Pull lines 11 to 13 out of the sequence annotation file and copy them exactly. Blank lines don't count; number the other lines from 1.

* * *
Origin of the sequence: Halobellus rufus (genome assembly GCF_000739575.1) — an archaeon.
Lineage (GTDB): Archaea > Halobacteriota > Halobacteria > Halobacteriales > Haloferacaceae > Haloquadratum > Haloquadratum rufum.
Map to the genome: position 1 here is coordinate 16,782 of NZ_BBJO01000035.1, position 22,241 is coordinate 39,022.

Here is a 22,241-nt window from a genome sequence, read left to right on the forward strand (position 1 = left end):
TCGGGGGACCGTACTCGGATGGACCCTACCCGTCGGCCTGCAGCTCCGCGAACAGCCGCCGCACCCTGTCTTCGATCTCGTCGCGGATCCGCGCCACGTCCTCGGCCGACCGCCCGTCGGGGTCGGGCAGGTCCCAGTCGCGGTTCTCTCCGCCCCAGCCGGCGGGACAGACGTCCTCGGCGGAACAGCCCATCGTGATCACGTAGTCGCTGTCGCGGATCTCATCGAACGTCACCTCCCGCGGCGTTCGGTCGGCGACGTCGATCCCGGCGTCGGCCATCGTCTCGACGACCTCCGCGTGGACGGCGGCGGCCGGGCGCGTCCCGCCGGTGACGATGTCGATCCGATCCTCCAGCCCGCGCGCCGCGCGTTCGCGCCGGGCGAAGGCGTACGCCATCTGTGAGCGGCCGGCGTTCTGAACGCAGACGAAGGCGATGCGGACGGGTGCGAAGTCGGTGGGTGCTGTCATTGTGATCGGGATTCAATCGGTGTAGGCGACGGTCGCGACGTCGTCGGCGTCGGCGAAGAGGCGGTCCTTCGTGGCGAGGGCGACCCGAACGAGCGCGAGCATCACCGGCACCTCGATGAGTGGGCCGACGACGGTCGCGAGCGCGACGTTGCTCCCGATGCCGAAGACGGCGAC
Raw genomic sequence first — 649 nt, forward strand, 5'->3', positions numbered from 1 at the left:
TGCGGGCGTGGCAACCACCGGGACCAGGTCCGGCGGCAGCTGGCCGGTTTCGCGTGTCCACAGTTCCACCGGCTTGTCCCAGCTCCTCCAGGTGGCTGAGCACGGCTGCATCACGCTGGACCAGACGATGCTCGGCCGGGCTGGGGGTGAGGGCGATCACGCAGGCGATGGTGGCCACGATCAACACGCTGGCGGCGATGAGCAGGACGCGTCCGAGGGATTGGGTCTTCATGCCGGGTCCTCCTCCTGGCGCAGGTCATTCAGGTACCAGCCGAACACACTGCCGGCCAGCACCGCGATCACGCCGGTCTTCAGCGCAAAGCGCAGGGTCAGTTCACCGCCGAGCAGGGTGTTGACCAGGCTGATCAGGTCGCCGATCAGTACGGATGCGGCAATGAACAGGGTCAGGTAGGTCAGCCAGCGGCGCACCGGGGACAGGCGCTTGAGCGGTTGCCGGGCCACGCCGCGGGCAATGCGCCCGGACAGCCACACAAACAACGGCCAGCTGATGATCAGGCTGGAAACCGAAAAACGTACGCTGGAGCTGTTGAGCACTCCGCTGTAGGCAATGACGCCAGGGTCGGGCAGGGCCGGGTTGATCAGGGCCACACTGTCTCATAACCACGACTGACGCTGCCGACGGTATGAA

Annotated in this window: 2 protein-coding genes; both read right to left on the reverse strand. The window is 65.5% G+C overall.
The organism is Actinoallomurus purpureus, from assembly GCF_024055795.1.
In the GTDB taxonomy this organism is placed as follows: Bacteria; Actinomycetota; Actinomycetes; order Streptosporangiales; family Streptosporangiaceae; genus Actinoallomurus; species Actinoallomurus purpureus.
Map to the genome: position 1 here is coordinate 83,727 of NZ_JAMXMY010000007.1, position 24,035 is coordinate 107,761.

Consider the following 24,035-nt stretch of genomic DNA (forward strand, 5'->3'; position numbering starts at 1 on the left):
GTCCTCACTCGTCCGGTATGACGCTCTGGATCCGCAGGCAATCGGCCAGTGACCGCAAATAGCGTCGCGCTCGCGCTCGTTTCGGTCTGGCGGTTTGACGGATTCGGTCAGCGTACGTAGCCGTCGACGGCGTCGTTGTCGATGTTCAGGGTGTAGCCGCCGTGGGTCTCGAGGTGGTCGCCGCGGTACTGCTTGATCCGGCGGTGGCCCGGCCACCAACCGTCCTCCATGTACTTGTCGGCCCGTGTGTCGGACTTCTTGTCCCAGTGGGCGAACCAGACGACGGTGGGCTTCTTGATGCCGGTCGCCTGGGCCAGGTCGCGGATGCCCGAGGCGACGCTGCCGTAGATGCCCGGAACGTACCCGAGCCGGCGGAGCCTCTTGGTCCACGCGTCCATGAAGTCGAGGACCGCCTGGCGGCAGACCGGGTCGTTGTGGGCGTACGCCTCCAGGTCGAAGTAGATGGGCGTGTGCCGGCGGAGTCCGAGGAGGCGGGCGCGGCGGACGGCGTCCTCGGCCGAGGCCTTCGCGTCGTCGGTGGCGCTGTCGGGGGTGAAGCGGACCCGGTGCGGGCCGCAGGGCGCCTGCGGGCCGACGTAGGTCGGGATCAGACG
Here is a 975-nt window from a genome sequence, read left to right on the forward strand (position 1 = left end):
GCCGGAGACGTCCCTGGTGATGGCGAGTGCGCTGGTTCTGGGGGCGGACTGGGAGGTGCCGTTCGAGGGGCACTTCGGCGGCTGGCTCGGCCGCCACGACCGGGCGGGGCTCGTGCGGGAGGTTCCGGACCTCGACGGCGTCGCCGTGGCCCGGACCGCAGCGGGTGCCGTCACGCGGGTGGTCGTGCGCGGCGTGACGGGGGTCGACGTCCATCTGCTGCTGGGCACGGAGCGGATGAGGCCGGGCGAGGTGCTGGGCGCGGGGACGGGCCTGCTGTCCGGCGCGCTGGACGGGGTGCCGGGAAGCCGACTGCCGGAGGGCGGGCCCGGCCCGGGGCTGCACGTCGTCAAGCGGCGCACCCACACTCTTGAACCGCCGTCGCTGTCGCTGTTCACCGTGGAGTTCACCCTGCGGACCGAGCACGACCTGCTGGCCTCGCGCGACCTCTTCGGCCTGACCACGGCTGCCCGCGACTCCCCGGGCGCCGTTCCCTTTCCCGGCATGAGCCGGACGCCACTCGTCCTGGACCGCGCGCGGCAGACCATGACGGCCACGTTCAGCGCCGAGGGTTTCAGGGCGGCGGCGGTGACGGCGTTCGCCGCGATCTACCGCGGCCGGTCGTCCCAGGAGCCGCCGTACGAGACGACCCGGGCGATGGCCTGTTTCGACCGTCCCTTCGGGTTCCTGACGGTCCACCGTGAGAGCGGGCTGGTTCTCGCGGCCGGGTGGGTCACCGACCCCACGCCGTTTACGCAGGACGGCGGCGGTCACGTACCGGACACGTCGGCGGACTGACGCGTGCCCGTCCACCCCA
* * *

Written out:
Map to the genome: position 1 here is coordinate 83,727 of NZ_JAMXMY010000007.1, position 24,035 is coordinate 107,761.

Consider the following 24,035-nt stretch of genomic DNA (forward strand, 5'->3'; position numbering starts at 1 on the left):
GTCCTCACTCGTCCGGTATGACGCTCTGGATCCGCAGGCAATCGGCCAGTGACCGCAAATAGCGTCGCGCTCGCGCTCGTTTCGGTCTGGCGGTTTGACGGATTCGGTCAGCGTACGTAGCCGTCGACGGCGTCGTTGTCGATGTTCAGGGTGTAGCCGCCGTGGGTCTCGAGGTGGTCGCCGCGGTACTGCTTGATCCGGCGGTGGCCCGGCCACCAACCGTCCTCCATGTACTTGTCGGCCCGTGTGTCGGACTTCTTGTCCCAGTGGGCGAACCAGACGACGGTGGGCTTCTTGATGCCGGTCGCCTGGGCCAGGTCGCGGATGCCCGAGGCGACGCTGCCGTAGATGCCCGGAACGTACCCGAGCCGGCGGAGCCTCTTGGTCCACGCGTCCATGAAGTCGAGGACCGCCTGGCGGCAGACCGGGTCGTTGTGGGCGTACGCCTCCAGGTCGAAGTAGATGGGCGTGTGCCGGCGGAGTCCGAGGAGGCGGGCGCGGCGGACGGCGTCCTCGGCCGAGGCCTTCGCGTCGTCGGTGGCGCTGTCGGGGGTGAAGCGGACCCGGTGCGGGCCGCAGGGCGCCTGCGGGCCGACGTAGGTCGGGATCAGACG